The panel, headed by former SC judge H.S. Bedi, was set up by the Supreme Court to probe 22 encounter deaths in the state between 2002 and 2007.
New Delhi: A Supreme Court-appointed committee to investigate alleged fake encounters in Gujarat between 2002 and 2007 has submitted its final report to the court in a sealed cover, even as one witness after another continues to turn hostile in the alleged fake encounter of Sohrabuddin Sheikh.
The committee, headed by former Supreme Court judge H.S. Bedi, was appointed by the apex court in 2012 to probe 22 encounter deaths in the state when Prime Minister Narendra Modi was chief minister of Gujarat. Top political and police brass in the state were under the scanner for the alleged fake encounters.
The court had also asked the committee to look into whether the encounters showed a pattern that people from the minority community were targeted as terrorists.
The panel was set up after lyricist and poet Javed Akhtar, journalist B.G. Verghese and activist Shabnam Hashmi had moved the court seeking a judicial probe against the Gujarat government.
Bedi mum, sources say questions raised
Since five of the 22 cases were sub-judice, Bedi decided against investigating them. These cases included the Ishrat Jahan and Sohrabuddin Sheikh cases.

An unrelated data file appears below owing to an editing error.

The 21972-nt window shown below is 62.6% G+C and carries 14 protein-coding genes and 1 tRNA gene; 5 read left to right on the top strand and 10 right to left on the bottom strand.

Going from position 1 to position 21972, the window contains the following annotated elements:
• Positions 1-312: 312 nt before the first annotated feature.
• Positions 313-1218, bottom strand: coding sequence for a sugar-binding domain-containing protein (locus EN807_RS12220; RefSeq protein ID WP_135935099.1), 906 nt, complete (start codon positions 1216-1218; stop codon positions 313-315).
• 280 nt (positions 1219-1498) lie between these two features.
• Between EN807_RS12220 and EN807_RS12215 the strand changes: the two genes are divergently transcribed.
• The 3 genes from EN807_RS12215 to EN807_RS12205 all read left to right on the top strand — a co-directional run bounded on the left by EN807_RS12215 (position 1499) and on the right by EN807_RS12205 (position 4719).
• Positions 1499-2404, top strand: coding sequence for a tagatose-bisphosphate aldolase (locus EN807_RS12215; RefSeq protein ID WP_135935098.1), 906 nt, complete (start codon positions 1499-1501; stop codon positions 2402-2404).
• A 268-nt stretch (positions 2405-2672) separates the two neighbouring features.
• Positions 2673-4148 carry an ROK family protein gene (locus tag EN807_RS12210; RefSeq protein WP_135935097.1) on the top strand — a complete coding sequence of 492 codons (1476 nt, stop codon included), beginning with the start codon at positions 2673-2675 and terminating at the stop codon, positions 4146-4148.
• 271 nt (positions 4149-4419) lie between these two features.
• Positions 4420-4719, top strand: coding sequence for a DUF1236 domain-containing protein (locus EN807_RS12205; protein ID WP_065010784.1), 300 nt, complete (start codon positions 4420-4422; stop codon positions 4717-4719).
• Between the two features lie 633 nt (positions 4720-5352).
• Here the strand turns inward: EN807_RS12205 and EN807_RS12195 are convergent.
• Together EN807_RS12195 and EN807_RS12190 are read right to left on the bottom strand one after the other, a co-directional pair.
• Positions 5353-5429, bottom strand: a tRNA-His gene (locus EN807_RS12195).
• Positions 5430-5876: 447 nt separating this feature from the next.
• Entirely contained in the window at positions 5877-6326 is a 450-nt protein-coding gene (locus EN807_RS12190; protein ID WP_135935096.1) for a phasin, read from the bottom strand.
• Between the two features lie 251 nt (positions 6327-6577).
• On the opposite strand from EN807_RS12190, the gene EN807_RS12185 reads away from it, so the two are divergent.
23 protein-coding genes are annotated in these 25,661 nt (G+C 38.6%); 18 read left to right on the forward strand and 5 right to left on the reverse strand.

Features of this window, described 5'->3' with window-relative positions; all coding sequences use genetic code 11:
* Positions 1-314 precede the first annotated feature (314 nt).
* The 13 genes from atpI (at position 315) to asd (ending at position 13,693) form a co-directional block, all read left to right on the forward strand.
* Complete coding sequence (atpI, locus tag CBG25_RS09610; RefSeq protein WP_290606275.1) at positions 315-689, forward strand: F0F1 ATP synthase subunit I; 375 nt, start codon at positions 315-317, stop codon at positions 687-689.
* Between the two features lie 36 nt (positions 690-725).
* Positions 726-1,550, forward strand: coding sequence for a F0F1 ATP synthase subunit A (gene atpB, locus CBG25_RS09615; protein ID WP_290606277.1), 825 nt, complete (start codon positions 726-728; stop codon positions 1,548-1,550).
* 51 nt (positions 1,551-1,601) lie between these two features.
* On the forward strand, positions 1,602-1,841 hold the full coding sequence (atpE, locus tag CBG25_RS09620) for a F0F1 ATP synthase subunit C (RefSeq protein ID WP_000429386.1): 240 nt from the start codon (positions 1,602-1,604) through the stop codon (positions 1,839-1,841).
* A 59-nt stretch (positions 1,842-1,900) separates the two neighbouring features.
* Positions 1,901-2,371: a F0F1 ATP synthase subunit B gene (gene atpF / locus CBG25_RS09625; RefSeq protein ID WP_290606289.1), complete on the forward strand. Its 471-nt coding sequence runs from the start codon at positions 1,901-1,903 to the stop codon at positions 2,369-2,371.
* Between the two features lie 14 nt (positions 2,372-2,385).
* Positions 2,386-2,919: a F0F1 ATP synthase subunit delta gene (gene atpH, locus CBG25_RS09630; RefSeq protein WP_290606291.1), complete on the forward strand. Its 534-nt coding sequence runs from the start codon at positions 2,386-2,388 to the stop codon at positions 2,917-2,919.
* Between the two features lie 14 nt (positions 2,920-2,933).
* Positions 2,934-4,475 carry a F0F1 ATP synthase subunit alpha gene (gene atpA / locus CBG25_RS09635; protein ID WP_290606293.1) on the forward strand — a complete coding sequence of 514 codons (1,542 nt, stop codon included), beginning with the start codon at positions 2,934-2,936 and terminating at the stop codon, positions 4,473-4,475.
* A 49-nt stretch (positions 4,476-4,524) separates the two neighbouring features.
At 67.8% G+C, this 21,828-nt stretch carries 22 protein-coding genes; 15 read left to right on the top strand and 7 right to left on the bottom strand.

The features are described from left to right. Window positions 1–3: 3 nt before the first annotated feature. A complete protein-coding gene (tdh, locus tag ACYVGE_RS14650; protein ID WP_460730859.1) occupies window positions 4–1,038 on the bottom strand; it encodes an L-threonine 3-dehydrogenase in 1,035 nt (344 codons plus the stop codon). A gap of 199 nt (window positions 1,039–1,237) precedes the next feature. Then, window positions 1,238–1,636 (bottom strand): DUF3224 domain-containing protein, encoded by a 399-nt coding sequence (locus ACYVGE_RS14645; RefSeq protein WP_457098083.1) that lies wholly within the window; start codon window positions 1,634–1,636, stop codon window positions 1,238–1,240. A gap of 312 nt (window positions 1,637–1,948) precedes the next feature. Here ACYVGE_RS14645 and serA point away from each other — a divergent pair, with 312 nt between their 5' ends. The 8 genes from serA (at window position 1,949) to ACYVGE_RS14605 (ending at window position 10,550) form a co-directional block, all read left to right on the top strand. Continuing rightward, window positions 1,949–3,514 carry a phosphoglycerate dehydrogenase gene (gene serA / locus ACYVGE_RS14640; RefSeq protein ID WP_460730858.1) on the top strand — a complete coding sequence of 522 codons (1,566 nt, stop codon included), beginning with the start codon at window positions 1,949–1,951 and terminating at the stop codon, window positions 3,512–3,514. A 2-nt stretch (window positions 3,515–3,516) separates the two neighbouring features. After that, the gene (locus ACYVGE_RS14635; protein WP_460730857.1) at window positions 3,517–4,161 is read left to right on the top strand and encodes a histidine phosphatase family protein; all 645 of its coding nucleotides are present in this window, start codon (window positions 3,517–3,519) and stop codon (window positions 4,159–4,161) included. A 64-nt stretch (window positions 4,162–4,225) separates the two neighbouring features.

“I submitted my final report to the court in a sealed envelope towards the end of last month,” Bedi told ThePrint, but declined to discuss the contents of his report.
However, sources told ThePrint that the committee has raised questions over the police claims in at least five of the 17 deaths, including those of Kasim Jafar Hussain, Joginder Singh, Samir Khan Pathan and Sadiq Jemal.
According to sources, the apex court could schedule a hearing in the matter early next month, when it would also deal with the report.
While investigating the deaths, Bedi received testimonies from several witnesses, including families of those killed in the encounters as well as police officers.
While Kasim and Sadiq were in police custody at the time of the encounter in 2003, according to the Gujarat Police’s own version, Samir Pathan was allegedly a Jaish-e-Mohammad operative plotting to attack Narendra Modi and other VIPs.
Initially, the court had granted the committee three months to report. However, it was granted several extensions along the way.
Its functioning was delayed since many case files had to be translated to English from Gujarati for Bedi to evaluate them. The committee filed at least seven interim reports before the apex court in the interim.
What happens next?
Since a Special Task Force which was assisting the committee has already given a clean chit to several IPS officers accused in these alleged fake encounters, it remains to be seen if action, if any, will be initiated after the committee’s final report is examined by the apex court.
Significantly, the STF head – Gujarat IGP A.K. Sharma – was himself named in the Samir Khan Pathan encounter.
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